The 50-year-old synchronized swimming program could return to Prairie Village but only if the public speaks up – soon.
The city will host an information session at 5:30 p.m. Jan. 14 at city hall to determine if there is enough interest to host a 2015 summer season. The program is open to residents and swimmers throughout the region.
But speaking up at the meeting is critical.
The season was canceled two years in a row after low enrollment and trouble finding a coach for the summer program. Now the parks and recreation committee is left wondering: “Do we continue to try to offer the program or do we put those resources somewhere else,” said Nolan Sunderman, assistant to the Prairie Village city administrator.
But before scratching the beloved program this summer, the city will make another attempt to gauge interest with the informational meeting. The city has gone to great efforts the last several years to continue the synchronized swimming program.
Sunderman said the meeting is open to anyone but especially swimmers, potential coaches and interested members of the public. Those who can’t attend should send him an email or call his office.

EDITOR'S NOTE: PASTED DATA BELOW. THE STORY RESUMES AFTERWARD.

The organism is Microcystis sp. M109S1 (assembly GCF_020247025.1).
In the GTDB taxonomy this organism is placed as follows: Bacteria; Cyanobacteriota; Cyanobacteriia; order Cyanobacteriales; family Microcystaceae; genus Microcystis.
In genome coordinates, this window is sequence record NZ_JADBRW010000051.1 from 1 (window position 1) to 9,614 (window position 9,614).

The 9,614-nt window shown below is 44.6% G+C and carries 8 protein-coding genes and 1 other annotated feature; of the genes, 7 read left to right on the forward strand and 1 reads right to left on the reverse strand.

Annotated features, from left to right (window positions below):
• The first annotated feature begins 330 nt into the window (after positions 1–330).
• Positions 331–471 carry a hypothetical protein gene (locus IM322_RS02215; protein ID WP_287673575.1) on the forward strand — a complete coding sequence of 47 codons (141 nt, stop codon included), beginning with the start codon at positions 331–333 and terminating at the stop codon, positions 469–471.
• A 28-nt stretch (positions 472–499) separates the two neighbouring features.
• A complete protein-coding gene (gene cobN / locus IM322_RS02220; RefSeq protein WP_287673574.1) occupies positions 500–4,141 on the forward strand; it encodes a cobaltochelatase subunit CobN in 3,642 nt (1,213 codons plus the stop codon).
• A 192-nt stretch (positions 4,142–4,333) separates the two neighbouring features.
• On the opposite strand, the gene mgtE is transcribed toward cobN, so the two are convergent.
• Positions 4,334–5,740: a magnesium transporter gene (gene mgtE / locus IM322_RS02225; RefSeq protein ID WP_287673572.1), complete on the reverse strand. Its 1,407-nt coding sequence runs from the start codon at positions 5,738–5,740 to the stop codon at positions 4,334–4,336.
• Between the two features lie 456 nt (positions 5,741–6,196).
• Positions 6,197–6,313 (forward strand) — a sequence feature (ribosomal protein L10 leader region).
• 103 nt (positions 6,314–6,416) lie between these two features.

He will make a presentation and gauge interest from the crowd. Sunderman plans to report back to the Prairie Village parks and recreation committee.
Those attending the meeting won’t be asked to register that night.
“If we offer the program,” he said, “registration would officially begin April 1.”
The program has been offered to those ages 7 to 18 with a minimum of 25 girls. Fees, which are subject to change for the 2015 season, used to been $100 per resident and $95 for a second child. Non-residents paid $146 without a membership to the Prairie Village pool or $102 with a membership.
The schedule is open to change, Sunderman said, depending on participants and the coach. However, practice has traditionally been offered from 10:15 a.m. to 11:45 a.m. twice a week. Beginners met on Monday and Wednesday with advanced classes on Tuesday and Thursday in June and July. The season culminated with a popular water show on the last Sunday in July.
“I think they’ve had a great turnout,” Sunderman said of the annual show.
Former synchronized swimming coach Nancy Morgan told the Prairie Village Post in 2013 that losing the unique water show was a real loss both to the city and to the girls, who displayed a sense of athleticism and grace.
“There is a quality about the evening of the water show that is like a step back in time,” she said. “A glimpse of small town America.”